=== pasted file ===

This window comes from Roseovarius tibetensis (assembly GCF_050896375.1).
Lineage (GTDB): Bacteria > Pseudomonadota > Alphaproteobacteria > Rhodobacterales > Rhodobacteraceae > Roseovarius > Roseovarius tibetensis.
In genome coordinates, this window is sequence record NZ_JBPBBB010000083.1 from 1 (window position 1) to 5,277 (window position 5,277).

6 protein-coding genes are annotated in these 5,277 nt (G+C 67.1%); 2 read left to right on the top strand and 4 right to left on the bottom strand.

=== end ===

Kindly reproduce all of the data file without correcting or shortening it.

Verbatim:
This window comes from Roseovarius tibetensis (assembly GCF_050896375.1).
Lineage (GTDB): Bacteria > Pseudomonadota > Alphaproteobacteria > Rhodobacterales > Rhodobacteraceae > Roseovarius > Roseovarius tibetensis.
In genome coordinates, this window is sequence record NZ_JBPBBB010000083.1 from 1 (window position 1) to 5,277 (window position 5,277).

6 protein-coding genes are annotated in these 5,277 nt (G+C 67.1%); 2 read left to right on the top strand and 4 right to left on the bottom strand.